Thursday, September 17, 2015
Effective classroom teachers successfully integrate four critical skills into their classroom:
1. Content Planning
4. Classroom Culture/Management
In this post, I'll describe some of the elements of effective instruction.
Effective teachers make sure that classroom activities engage all students. There are some students in every class who would love to answer every question and do every demonstration. Their hands are constantly in the air, enthusiastically waving. It's tempting to let this enthusiasm have its way, and, of course, there are many other students in the room who would be content to have it so. This must not be. All students need to know that all of them will be expected to participate in class. Cold calling is one way to do this. The best procedure is to ask a question, pause for all to consider, and then call on a student (by name, through drawing a stick with their names, etc. In the case of sticks I'd recommend putting them back into the holder so that students don't think they're finished.) Teachers should set up all individual and group activities in such a way that all students must participate. One example is to have all students write three review questions, then have students work in small groups to refine their questions down to a few. This way all students are engaged. Making sure that activities are meaningful and challenging is another way to encourage engagement.
Effective teachers use frequent models of strong and weak work. These examples help students to come to hold a similar understanding of quality that the teacher has. When students, working individually and in small groups, apply rubrics and scoring guides to the models this makes this understanding even greater.
In effective classrooms students are required to do most of the work. A book I read a few years ago was titled 'Never Work Harder Than Your Students', and that really says it all. Teachers should constantly monitor the ratio of talking or other work done in the classroom. Students should talk more and teachers talk less. When teachers must talk, they should look to employ more questions, helping to guide students to understanding. They should use other students, as well, drawing in the class when possible for the solution, rather than jumping in to supply the answer. I have observed classroomw where the teacher put on an impressive and interesting display of their knowledge--and the students contentedly observed in quiet, with virtually nothing expected of them but to write an occasional note. Of course there are times when the teacher will instruct directly, but the general rule is that students should always work harder than the teacher.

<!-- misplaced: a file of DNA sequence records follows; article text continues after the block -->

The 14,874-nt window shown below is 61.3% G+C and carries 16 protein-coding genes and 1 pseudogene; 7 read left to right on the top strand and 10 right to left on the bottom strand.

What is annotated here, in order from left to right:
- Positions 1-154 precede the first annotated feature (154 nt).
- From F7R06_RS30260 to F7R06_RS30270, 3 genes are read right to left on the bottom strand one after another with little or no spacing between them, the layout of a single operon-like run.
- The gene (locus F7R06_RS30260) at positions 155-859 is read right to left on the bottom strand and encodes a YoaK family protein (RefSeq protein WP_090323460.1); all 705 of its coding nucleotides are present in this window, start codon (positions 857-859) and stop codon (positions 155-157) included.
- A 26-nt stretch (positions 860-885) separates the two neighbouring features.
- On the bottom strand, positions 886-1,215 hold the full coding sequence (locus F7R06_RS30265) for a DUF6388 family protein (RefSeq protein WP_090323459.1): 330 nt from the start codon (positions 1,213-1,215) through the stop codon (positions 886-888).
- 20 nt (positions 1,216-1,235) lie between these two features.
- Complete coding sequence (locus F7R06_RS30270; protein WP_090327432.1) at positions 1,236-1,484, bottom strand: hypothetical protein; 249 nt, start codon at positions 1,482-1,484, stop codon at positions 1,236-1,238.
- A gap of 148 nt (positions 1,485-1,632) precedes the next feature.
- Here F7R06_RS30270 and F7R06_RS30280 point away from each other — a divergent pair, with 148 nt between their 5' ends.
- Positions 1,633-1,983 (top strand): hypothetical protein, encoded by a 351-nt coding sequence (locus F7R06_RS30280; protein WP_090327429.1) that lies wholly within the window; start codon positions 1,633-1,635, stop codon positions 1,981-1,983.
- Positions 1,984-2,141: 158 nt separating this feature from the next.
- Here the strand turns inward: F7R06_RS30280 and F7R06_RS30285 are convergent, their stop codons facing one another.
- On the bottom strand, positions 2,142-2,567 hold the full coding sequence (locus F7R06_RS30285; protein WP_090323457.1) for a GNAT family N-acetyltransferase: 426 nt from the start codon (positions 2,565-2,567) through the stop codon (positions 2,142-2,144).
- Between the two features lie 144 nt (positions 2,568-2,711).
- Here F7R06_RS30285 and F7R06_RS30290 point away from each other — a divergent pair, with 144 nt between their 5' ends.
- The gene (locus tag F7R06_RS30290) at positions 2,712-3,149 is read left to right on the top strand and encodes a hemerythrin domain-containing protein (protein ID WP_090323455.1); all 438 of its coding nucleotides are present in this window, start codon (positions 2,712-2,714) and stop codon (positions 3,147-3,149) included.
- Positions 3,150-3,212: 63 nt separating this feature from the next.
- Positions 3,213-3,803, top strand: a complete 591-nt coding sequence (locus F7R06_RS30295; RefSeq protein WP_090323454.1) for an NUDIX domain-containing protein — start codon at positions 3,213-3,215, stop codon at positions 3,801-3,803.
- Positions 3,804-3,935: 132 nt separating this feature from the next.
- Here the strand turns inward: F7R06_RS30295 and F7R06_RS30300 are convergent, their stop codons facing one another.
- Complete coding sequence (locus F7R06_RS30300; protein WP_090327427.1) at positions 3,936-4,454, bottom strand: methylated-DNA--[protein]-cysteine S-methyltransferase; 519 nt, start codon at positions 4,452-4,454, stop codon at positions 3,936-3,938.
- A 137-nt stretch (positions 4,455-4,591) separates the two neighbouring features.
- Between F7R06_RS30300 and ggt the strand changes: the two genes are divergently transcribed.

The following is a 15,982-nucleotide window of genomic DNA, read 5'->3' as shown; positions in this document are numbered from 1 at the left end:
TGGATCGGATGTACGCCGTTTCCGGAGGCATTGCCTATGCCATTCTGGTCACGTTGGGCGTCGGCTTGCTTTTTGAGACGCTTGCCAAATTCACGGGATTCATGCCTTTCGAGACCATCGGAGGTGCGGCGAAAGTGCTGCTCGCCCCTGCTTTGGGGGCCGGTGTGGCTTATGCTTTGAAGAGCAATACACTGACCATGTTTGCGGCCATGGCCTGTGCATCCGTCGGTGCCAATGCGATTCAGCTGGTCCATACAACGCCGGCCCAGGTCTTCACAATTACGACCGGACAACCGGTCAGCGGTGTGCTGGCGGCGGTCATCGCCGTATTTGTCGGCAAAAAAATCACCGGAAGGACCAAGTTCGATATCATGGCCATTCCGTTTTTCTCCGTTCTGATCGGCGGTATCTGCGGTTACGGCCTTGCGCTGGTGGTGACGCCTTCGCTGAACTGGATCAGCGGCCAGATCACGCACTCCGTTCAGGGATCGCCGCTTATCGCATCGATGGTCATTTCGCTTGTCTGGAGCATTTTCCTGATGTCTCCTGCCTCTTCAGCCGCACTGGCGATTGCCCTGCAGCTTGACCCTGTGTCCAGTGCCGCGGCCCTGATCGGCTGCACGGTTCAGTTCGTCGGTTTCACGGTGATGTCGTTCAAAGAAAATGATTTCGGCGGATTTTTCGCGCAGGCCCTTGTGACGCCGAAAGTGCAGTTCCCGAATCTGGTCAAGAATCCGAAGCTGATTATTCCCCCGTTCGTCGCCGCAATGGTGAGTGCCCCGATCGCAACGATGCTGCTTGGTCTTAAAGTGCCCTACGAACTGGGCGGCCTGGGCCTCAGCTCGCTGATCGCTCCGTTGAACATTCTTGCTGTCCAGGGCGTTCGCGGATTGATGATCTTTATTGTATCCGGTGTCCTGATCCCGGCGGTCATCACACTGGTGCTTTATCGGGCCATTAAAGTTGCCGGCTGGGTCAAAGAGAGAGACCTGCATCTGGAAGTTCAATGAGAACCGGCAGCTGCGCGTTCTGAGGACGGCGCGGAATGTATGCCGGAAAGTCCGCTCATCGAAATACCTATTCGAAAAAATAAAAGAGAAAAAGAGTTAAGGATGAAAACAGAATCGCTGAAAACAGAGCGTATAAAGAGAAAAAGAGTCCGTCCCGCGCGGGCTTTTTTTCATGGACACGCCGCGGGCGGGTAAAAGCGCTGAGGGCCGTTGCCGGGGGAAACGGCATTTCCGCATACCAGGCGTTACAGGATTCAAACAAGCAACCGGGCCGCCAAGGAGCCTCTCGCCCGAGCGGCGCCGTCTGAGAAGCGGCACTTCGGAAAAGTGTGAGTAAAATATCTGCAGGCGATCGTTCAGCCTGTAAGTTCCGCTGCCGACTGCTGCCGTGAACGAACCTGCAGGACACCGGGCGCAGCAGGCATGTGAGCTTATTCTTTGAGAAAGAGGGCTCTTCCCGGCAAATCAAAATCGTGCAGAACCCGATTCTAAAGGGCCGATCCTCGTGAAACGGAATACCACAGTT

When teaching a new skill many effective teachers employ an I Do, We Do, Y'all Do, You Do approach. This gradually moves from demonstration to guided practice, to partner or small group practice, to individual practice, all with feedback along the way from the teacher or other students.
-All students are consistently involved in class activities
-Activities are meaningful, that is, challenging and thoughtful at the appropriate level
-Models of strong and weak work are used to make the elements of quality clear
-Rubrics or scoring guides are clear and communicated in advance of the learning (students may help in designing)
-Students practice with models and rubrics
-Students are required to do most of the work during the lesson; students talk more than the teacher during the lesson
-The teacher employs I Do, We Do, Y'all Do, You Do steps when introducing a new skill
-The teacher's movements in the classroom support instruction